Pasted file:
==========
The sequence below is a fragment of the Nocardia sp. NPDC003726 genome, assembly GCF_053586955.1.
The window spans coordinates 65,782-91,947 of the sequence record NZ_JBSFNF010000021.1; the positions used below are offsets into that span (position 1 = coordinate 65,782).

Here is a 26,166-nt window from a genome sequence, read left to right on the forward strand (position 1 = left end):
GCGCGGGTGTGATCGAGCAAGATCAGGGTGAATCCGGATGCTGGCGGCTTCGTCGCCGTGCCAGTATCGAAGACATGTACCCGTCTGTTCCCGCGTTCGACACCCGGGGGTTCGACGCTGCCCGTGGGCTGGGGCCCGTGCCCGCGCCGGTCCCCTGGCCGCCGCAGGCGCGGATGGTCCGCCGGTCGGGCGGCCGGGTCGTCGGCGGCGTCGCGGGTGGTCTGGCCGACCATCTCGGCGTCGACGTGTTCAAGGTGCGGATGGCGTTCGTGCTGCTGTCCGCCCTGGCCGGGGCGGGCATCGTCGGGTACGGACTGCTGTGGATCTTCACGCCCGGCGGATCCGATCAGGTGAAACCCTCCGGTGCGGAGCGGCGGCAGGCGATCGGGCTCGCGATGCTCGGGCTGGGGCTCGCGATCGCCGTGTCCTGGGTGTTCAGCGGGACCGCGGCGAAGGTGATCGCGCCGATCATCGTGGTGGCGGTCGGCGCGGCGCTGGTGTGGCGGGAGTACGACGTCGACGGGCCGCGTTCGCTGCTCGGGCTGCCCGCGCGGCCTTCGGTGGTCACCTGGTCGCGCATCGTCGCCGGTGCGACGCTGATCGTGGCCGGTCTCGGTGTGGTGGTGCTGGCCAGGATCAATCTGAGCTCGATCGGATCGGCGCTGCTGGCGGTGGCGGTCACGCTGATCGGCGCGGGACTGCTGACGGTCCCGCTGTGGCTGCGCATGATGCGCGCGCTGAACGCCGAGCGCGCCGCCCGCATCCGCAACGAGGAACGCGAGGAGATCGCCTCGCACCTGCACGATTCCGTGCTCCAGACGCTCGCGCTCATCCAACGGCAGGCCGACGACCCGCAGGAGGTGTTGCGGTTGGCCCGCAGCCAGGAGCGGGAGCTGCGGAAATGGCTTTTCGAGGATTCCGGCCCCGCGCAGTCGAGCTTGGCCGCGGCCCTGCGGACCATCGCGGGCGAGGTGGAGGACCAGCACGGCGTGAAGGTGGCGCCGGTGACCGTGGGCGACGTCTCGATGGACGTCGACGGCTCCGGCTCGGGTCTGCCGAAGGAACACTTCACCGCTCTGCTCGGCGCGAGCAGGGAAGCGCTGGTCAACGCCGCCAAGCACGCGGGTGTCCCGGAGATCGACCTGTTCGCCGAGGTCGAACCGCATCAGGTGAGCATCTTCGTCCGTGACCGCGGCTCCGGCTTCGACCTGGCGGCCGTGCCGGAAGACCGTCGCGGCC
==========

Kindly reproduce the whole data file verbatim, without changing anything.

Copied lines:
The sequence below is a fragment of the Nocardia sp. NPDC003726 genome, assembly GCF_053586955.1.
The window spans coordinates 65,782-91,947 of the sequence record NZ_JBSFNF010000021.1; the positions used below are offsets into that span (position 1 = coordinate 65,782).

Here is a 26,166-nt window from a genome sequence, read left to right on the forward strand (position 1 = left end):
GCGCGGGTGTGATCGAGCAAGATCAGGGTGAATCCGGATGCTGGCGGCTTCGTCGCCGTGCCAGTATCGAAGACATGTACCCGTCTGTTCCCGCGTTCGACACCCGGGGGTTCGACGCTGCCCGTGGGCTGGGGCCCGTGCCCGCGCCGGTCCCCTGGCCGCCGCAGGCGCGGATGGTCCGCCGGTCGGGCGGCCGGGTCGTCGGCGGCGTCGCGGGTGGTCTGGCCGACCATCTCGGCGTCGACGTGTTCAAGGTGCGGATGGCGTTCGTGCTGCTGTCCGCCCTGGCCGGGGCGGGCATCGTCGGGTACGGACTGCTGTGGATCTTCACGCCCGGCGGATCCGATCAGGTGAAACCCTCCGGTGCGGAGCGGCGGCAGGCGATCGGGCTCGCGATGCTCGGGCTGGGGCTCGCGATCGCCGTGTCCTGGGTGTTCAGCGGGACCGCGGCGAAGGTGATCGCGCCGATCATCGTGGTGGCGGTCGGCGCGGCGCTGGTGTGGCGGGAGTACGACGTCGACGGGCCGCGTTCGCTGCTCGGGCTGCCCGCGCGGCCTTCGGTGGTCACCTGGTCGCGCATCGTCGCCGGTGCGACGCTGATCGTGGCCGGTCTCGGTGTGGTGGTGCTGGCCAGGATCAATCTGAGCTCGATCGGATCGGCGCTGCTGGCGGTGGCGGTCACGCTGATCGGCGCGGGACTGCTGACGGTCCCGCTGTGGCTGCGCATGATGCGCGCGCTGAACGCCGAGCGCGCCGCCCGCATCCGCAACGAGGAACGCGAGGAGATCGCCTCGCACCTGCACGATTCCGTGCTCCAGACGCTCGCGCTCATCCAACGGCAGGCCGACGACCCGCAGGAGGTGTTGCGGTTGGCCCGCAGCCAGGAGCGGGAGCTGCGGAAATGGCTTTTCGAGGATTCCGGCCCCGCGCAGTCGAGCTTGGCCGCGGCCCTGCGGACCATCGCGGGCGAGGTGGAGGACCAGCACGGCGTGAAGGTGGCGCCGGTGACCGTGGGCGACGTCTCGATGGACGTCGACGGCTCCGGCTCGGGTCTGCCGAAGGAACACTTCACCGCTCTGCTCGGCGCGAGCAGGGAAGCGCTGGTCAACGCCGCCAAGCACGCGGGTGTCCCGGAGATCGACCTGTTCGCCGAGGTCGAACCGCATCAGGTGAGCATCTTCGTCCGTGACCGCGGCTCCGGCTTCGACCTGGCGGCCGTGCCGGAAGACCGTCGCGGCC